The reference range for uric acid is 4.0 – 8 mg/dL for men, and 2.5 – 7 mg/dL for women. Are these values optimal for health? To answer that question, let’s have a look at how circulating levels of uric acid change during aging, and their association with risk of death for all causes.

Uric acid increases during aging in both men and women. Kuzuya et al. (2002) studied how uric acid changes during a 10-year intervals for various birth cohorts, including 32yr olds, 39yr olds, 47yr olds, 56yr olds, and 65 yr olds (1960-1969, 1950-1959, 1940-1949, 1930-1939, 1920-1929 birth cohorts, respectively). For each birth cohort, uric acid levels increased during aging for men (left image below), whereas they increased for women starting at 40 years old:

Screen Shot 2020-01-06 at 7.18.04 AM

In terms of mortality risk, lowest risk of death for all causes was associated with uric acid levels of 5 – 7 mg/dL for men and 4 – 6 mg/dL for women in the 9,118 adults (average age, 43y) of Hu et al. (2019). Also note the U-shaped curve for both genders, whereas mortality risk increases at both low and high levels of uric acid:

Screen Shot 2020-01-05 at 2.55.00 PM.png

Similarly, the lowest risk of death for all causes was associated with uric acid levels of 7 mg/dL for men, and 4 mg/dL for women in the 375,163 adults (average age, 40y) of Cho et al. (2018), with mortality risk significantly increasing at uric levels < 3.5 and > 9.5 mg/dL for men, < 2.5 and > 7.5 mg/dL for women. Collectively, these 2 studies in middle-aged adults suggest that uric acid levels ~ 4 mg/dL for women and ~7 for men may be optimal for reducing risk of disease for all causes. It’s also important to note that both low and higher values are associated with an increased mortality risk.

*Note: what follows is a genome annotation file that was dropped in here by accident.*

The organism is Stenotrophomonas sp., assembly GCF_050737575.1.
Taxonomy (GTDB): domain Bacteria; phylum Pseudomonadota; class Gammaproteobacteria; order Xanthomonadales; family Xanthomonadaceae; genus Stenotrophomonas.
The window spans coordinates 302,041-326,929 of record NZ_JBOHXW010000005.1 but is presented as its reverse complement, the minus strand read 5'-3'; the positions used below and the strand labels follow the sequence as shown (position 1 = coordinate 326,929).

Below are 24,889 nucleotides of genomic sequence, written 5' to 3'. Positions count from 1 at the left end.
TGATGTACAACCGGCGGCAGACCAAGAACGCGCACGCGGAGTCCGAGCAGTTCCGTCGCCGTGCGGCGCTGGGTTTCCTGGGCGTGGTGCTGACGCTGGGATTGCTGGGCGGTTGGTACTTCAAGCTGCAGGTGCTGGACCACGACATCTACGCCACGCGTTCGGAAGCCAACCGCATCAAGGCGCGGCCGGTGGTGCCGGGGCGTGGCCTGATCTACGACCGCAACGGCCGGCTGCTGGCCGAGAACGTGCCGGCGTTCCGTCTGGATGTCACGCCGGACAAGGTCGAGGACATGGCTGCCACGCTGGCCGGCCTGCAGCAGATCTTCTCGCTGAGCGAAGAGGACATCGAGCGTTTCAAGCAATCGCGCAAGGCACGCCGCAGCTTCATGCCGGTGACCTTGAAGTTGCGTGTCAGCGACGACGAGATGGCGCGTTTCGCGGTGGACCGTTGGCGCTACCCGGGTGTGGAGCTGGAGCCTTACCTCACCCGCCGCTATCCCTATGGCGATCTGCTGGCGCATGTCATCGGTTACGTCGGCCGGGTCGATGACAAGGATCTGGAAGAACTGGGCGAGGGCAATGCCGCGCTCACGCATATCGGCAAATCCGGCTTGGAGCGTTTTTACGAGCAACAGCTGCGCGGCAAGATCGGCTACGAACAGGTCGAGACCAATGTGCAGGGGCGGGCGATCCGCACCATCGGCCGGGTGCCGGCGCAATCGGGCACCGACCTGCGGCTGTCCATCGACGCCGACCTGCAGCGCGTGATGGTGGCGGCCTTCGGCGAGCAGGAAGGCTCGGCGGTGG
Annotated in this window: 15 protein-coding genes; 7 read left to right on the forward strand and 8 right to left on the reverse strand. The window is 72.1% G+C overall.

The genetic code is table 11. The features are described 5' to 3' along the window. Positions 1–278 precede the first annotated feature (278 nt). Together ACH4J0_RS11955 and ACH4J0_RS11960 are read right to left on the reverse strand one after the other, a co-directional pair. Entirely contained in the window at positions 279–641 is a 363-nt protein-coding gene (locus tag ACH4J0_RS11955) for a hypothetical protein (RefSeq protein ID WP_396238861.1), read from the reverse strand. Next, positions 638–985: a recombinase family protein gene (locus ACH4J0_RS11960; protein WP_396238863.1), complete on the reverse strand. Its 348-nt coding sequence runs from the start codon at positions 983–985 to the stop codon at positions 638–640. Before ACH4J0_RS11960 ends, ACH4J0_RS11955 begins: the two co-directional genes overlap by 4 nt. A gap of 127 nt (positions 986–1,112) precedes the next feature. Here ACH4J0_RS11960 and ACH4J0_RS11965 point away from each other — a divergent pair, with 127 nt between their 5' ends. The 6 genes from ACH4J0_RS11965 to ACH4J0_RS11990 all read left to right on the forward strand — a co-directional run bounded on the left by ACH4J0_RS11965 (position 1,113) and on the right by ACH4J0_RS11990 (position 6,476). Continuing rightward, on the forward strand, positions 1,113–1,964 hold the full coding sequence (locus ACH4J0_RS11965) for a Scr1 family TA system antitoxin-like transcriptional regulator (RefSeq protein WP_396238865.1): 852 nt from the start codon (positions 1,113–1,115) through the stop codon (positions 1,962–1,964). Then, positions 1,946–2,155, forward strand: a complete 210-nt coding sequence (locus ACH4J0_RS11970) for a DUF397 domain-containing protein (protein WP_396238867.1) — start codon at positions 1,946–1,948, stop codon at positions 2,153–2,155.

The data for the Hu and Chu studies are in younger adults, so how does the data look in older adults? Lowest all-cause mortality risk was associated with uric acid levels between 4 – 5 mg/dL in the 121, 771 older adults (average age, 73y) of Tseng et al. (2018), with mortality risk significantly increasing below 4 and > 8:

Screen Shot 2020-01-05 at 2.43.46 PM.png

What are my uric acid levels? From 2016 to 2018, I measured it 15x, and although my average value of 5.2 mg/dL is not too low or too high in terms of an increased all-cause mortality risk, it increased during that 3-year period (R2 = 0.2886). When considering that uric acid increases during aging, can I reduce it with diet?

ua ml

Because I track my daily nutritional intake, I can look for correlations between my dietary intake with circulating biomarkers. Interestingly, a moderately strong correlation between my lycopene intake with uric acid (R2 = 0.3343, p=0.024) was present from 2016 to 2018:

ua vs lyco.png

Lycopene is found almost exclusively in tomatoes and watermelon. If these foods are related to my increasing levels of uric acid, if I ate less of them, I’d expect to see a corresponding decrease in uric acid. So, in 2019, I ate less of these foods, thereby reducing my average lycopene intake from 11,585 to 9,132 micrograms per day. How did that affect circulating levels of uric acid?

In 6 measurements for 2019, my average uric acid level was 4.6 mg/dL, a value that was significantly different (p=0.02) from the 2016-2018 average of 5.2 mg/dL. Whether eating less watermelon and tomatoes caused the decrease is unknown, but it’s good to know that uric acid can be potentially modified with dietary change!

my ua

 

If you’re interested, please have a look at my book!

References

Cho SK, Chang Y, Kim I, Ryu S. U-Shaped Association Between Serum Uric Acid Level and Risk of Mortality: A Cohort Study. Arthritis Rheumatol. 2018 Jul;70(7):1122-1132. doi: 10.1002/art.40472.

Hu L, Hu G, Xu BP, Zhu L, Zhou W, Wang T, Bao H, Cheng X. U-Shaped Association of Serum Uric Acid with All-cause and Cause-Specific Mortality in US Adults: A Cohort Study. J Clin Endocrinol Metab. 2019 Oct 25. pii: dgz068. doi: 10.1210/clinem/dgz068.

Kuzuya M, Ando F, Iguchi A, Shimokata H. Effect of aging on serum uric acid levelslongitudinal changes in a large Japanese population group. J Gerontol A Biol Sci Med Sci. 2002 Oct;57(10):M660-4.

Tseng WC, Chen YT, Ou SM, Shih CJ, Tarng DC; Taiwan Geriatric Kidney Disease (TGKD) Research Group. U-Shaped Association Between Serum Uric Acid Levels With Cardiovascular and All-Cause Mortality in the Elderly: The Role of Malnourishment. J Am Heart Assoc. 2018 Feb 10;7(4). pii: e007523. doi: 10.1161/JAHA.117.007523.